It comes free with every windows version at least up to XP, and is found under Accessories:Communications
LLoyd
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Lloyd E. Sponenburgh wrote:

Yep, I've used Hyperterm, and also terminal. currently using Procomm on this box.
I'm sure I still have a DOS version of Procomm.
But a terminal emulator won't solve my need here. the comuter is a basic (Z80?) unit built in to the lathe chassis. You program it with a keyboard on the back panel. Simple text display, press 'Run'. So I need a simple monitor, not a terminal emulator.
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So? You use it. It won't do any "terminal emulation stuff" unless the received stream contains control sequences to do cursor positions, clear screens, etc.
Otherwise, it's just a dumb glass teletype.
I use it all the time for just that. I have a Z80 box I built that runs a dipping machine. It talks "dumb teletype", and Hyperterm works just fine with it.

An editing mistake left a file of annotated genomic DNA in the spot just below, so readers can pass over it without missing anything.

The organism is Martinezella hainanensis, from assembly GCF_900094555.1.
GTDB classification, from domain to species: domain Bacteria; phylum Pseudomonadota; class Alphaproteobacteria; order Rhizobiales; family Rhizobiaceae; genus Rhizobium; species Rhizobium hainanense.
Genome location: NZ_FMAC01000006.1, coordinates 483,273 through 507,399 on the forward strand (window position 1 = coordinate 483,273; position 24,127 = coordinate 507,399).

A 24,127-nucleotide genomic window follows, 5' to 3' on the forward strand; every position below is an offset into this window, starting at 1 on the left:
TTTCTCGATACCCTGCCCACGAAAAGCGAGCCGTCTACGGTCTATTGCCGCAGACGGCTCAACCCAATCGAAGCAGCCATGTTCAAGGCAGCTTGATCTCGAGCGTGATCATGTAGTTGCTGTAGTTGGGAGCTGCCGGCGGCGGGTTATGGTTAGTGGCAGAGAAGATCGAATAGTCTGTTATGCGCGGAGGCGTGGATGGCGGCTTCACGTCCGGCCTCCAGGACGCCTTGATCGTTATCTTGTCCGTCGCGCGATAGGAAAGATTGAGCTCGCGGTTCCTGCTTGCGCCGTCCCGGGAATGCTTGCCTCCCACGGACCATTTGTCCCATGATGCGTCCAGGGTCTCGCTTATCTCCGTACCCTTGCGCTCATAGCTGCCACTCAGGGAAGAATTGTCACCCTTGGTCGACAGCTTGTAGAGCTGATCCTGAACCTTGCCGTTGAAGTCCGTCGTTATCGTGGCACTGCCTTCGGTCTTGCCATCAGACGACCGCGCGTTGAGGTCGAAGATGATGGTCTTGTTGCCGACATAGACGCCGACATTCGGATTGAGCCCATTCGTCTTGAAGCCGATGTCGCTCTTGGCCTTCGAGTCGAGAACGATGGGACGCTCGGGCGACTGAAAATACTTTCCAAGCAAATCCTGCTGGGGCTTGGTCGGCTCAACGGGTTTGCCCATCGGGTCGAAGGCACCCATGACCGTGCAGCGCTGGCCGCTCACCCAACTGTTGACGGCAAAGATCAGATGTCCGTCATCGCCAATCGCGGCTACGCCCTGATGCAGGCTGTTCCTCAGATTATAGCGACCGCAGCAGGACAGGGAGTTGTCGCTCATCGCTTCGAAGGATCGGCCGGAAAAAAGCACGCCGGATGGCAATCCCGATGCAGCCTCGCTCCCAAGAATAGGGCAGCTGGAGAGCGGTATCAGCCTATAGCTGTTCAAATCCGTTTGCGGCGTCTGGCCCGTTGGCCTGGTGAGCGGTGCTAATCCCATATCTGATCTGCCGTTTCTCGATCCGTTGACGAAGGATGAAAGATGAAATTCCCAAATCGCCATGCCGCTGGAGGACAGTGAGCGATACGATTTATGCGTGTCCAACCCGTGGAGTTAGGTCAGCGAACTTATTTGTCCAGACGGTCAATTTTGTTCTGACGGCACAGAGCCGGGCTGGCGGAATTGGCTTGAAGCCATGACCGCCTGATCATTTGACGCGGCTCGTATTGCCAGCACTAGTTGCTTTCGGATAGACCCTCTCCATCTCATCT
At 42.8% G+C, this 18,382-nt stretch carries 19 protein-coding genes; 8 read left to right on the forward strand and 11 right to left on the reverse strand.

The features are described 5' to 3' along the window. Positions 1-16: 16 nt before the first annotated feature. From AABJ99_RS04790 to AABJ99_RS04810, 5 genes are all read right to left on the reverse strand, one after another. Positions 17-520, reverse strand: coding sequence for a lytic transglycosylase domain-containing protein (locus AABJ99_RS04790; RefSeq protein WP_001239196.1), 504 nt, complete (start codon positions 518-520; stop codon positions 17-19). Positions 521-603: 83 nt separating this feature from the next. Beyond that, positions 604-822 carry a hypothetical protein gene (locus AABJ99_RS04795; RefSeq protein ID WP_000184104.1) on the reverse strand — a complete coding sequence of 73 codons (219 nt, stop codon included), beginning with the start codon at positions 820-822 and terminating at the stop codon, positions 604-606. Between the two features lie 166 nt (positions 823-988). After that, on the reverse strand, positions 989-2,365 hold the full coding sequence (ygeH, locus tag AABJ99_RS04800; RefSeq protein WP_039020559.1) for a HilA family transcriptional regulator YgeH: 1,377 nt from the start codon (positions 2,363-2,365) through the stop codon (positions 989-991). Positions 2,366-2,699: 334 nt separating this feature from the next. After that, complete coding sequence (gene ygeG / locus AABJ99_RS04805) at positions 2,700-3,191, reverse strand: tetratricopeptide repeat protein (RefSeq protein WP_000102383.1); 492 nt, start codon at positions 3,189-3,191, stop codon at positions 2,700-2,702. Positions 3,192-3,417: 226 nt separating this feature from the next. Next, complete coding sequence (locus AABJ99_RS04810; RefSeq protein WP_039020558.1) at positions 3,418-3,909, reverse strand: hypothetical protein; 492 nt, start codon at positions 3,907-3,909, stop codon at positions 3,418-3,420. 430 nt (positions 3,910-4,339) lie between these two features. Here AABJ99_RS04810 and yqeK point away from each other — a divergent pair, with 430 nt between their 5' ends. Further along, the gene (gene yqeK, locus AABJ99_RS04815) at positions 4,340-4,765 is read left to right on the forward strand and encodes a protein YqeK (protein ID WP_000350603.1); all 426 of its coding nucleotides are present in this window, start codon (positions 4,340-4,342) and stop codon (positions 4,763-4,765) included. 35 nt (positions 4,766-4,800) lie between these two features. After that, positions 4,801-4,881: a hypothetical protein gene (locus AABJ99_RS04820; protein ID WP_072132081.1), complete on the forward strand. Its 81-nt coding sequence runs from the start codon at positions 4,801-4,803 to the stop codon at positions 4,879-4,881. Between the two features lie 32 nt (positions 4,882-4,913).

Remember, EVEN an old ASR-33 teletype responded to certain control sequences. There never really has been anything you could call "just a simple monitor" -- it's how they are used that determines that.
LLoyd
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Some early home computer monitors were completely dumb, as they only had a composite video input. So the only signals over a single coaxial 75 ohm cable were the sync signals and the video information.
Maybe early Apple, that Shack store and Commodore monitors were plain composite video. The output cable from those early home computers ould be connected to a Video In RCA jack on a TV that had the connector, or a video-only (no TV tuner) monitor.
Some of the B&W/mono, green or amber CRT dumb terminals were capable of displaying composite video signals if the user knew which pins in the signal cable (DB-9 or other) to use for the plain video signal. IIRC, the sync leads needed to be tied to the video signal and attached to a RCA connector. The only place I can remember that had the pins/signals info is the excellent science.electronics.repair FAQ.
None of this is really pertinent, since the OP was hoping to find a small LCD display instead of a CRT video monitor. If he had one of the old CRT monitors, they might suffice until he locates an LCD, but I would assume that most of the old CRT displays are likely to be faulty by now.
--